FIG. 14B thus shows exemplary electrode sheet configurations that are suitably utilized to assemble the compound actuator 505 of FIGS. 13A, 13B, 13C, and 14A. In FIGS. 13A, 13B, 13C and 14A, the upper electrode sheet 564 is a second electrode sheet 520 in the orientation shown in FIG. 14B. The middle electrode sheet 566 of FIGS. 13A, 13B, 13C, and 14A is the same shape as the intermediate electrode sheet 540 of FIG. 14B. The lower electrode sheet 568 in FIGS. 13A, 13B, 13C, and 14A is the same shape as the second electrode sheet 520 of FIG. 14B, but is reoriented by rotating the electrode sheet 180 degrees around its x-axis or centerline 521. In this lower electrode sheet 568 configuration (not shown), the rotation places connection tab 541 and connection 547 up in the y-axis 525 direction in top view from the centerline and x-axis 521 on the right end 562, and places the left end connection tab 543 and connection 549 down in the y-axis direction in top view from the centerline or x-axis of the second electrode sheet 520. This permits the right end electrode section of the lower electrode sheet 568 to be driven at a voltage of Va, while the left electrode section of the lower electrode sheet 568 in FIGS. 13 and 14 is driven at a voltage equal to Vc. Thus, the compound actuator 505 of FIGS. 13 and 14 can be assembled by manufacturing two second electrode sheets 520 and one intermediate electrode sheet 540 and assembling them in these orientations with respect to each other.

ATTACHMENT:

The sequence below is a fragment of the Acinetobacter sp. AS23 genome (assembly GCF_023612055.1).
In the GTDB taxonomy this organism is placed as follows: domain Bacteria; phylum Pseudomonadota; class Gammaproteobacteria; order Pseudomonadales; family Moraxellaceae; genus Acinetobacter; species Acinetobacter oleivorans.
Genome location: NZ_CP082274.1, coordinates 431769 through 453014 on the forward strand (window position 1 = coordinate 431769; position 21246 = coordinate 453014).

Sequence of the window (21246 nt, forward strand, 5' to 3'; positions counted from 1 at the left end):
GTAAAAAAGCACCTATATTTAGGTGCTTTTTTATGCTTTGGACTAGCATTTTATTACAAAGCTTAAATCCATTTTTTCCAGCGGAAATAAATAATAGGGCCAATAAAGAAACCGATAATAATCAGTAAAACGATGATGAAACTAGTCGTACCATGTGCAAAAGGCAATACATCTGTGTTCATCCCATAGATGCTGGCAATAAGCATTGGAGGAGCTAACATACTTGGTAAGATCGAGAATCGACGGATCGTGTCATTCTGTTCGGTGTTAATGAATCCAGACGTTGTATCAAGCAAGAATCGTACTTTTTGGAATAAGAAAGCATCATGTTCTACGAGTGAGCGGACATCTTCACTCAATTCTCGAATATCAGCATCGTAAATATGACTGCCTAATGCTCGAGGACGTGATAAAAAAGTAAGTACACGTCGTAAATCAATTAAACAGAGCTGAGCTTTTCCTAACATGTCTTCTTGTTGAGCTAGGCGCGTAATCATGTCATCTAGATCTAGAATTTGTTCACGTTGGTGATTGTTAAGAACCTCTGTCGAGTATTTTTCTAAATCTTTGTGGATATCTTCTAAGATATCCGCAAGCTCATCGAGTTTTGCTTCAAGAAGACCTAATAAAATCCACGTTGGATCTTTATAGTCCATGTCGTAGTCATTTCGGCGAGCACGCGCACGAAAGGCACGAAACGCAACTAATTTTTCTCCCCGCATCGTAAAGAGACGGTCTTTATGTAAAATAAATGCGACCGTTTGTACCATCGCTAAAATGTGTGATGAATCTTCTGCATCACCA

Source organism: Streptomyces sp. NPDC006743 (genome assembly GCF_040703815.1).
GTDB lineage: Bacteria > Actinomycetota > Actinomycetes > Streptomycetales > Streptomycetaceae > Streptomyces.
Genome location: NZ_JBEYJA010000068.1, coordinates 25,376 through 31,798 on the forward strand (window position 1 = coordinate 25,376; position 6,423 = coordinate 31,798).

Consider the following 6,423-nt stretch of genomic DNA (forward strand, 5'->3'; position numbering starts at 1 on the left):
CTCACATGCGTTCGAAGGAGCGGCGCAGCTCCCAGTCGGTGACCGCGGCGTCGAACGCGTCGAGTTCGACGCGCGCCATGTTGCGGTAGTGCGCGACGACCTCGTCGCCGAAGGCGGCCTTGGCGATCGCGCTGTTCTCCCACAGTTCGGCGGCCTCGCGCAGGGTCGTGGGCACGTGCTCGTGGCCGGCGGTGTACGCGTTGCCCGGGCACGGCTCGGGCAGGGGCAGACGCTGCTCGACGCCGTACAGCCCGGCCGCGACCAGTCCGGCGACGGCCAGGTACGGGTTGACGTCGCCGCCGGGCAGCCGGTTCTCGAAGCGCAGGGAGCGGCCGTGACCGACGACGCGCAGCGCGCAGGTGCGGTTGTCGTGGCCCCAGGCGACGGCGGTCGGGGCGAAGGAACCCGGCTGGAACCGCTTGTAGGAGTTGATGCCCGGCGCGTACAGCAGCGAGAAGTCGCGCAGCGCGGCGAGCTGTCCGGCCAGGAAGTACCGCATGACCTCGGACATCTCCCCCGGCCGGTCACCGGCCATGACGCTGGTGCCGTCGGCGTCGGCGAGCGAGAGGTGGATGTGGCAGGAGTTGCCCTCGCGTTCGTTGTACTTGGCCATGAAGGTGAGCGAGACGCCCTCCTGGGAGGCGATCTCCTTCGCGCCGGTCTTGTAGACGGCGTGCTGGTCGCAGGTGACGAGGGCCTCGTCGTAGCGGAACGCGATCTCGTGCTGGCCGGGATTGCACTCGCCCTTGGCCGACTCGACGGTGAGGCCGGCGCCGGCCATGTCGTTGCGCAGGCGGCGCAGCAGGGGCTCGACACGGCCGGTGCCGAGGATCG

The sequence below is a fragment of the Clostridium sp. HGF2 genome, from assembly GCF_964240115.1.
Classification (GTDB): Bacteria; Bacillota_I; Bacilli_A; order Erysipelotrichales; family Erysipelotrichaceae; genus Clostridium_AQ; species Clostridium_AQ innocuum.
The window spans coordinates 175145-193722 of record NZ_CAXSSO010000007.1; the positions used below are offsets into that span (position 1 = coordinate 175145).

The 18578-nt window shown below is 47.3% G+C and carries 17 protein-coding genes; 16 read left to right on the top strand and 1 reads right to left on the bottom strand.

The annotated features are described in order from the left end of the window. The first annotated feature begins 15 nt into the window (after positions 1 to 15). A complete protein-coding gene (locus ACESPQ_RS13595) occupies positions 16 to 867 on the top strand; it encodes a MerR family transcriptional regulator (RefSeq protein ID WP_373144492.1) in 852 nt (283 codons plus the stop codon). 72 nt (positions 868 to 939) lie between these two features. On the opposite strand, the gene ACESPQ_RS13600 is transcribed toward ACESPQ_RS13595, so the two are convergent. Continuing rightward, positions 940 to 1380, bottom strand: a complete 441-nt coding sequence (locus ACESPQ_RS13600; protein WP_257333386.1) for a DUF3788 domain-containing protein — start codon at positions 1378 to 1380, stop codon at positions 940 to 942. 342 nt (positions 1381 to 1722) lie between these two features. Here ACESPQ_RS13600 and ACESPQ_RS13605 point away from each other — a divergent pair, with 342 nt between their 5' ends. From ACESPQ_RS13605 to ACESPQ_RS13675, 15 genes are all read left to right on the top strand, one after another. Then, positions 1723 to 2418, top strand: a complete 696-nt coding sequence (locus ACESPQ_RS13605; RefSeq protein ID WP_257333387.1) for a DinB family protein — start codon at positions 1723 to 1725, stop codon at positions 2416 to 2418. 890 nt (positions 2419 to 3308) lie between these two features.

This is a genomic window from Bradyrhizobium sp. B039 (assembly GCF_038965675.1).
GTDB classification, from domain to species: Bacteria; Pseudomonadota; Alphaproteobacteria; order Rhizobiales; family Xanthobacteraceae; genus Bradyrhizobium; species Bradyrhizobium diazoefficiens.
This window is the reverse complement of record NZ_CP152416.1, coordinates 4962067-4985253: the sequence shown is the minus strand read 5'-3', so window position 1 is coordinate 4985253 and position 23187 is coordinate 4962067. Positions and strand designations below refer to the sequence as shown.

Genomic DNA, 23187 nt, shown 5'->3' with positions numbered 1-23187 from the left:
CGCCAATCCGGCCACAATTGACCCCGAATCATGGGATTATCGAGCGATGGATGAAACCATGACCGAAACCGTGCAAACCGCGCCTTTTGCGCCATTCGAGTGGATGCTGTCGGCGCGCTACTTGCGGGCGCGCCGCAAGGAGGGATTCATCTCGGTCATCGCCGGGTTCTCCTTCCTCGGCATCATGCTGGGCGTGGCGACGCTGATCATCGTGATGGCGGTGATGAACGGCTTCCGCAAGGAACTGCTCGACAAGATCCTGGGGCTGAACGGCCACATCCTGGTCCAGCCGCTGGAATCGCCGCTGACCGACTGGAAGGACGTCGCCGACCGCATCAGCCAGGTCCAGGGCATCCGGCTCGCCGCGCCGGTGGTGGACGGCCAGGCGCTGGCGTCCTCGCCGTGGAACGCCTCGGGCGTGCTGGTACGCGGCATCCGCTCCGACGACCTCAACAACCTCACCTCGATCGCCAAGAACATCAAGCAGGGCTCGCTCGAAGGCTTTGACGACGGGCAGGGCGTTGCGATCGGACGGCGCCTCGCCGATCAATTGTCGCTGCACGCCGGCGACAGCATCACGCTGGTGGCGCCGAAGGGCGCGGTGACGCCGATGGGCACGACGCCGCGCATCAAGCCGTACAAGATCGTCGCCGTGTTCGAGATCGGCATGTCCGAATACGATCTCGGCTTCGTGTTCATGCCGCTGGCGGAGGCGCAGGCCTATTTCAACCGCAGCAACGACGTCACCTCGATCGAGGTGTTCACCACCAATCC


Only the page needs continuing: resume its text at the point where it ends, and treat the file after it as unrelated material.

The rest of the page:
It will be appreciated that compound actuators 505 such as that in FIGS. 13 and 14 with electrical configurations as described in FIG. 14B may be placed end-to-end, thereby forming a compound actuator of any desired length. Further, the compound actuator can be constructed as a multi-layer actuator in the fashion described in connection with FIGS. 10 and 11. Compound actuators, whether with two segments such as an s-curve actuator or with more segments, may also be combined into arrays utilizing multiple compound actuators to drive mechanical equipment or other devices.

While the preferred embodiment of the invention has been illustrated and described, as noted above, many changes can be made without departing from the spirit and scope of the invention. Accordingly, the scope of the invention is not limited by the disclosure of the preferred embodiment. Instead, the invention should be determined entirely by reference to the claims that follow.

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Classifications
U.S. Classification310/332, 310/331, 310/366, 310/317, 310/330
International ClassificationH01L41/08, H02N2/04, H02N2/06, H01L41/09
Cooperative ClassificationH01L41/0973, B64C2027/7277, H01L41/0946, Y02T50/34, H01L41/094
European ClassificationH01L41/09G
Legal Events
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Sep 29, 2010FPAYFee payment
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Oct 19, 2005ASAssignment
Owner name: BOEING COMPANY, THE, ILLINOIS
Free format text: ASSIGNMENT OF ASSIGNORS INTEREST;ASSIGNORS:ARBOGAST, DARIN J.;CALKINS, FREDERICK T.;CLINGMAN, DAN J.;REEL/FRAME:017112/0360
Effective date: 20051004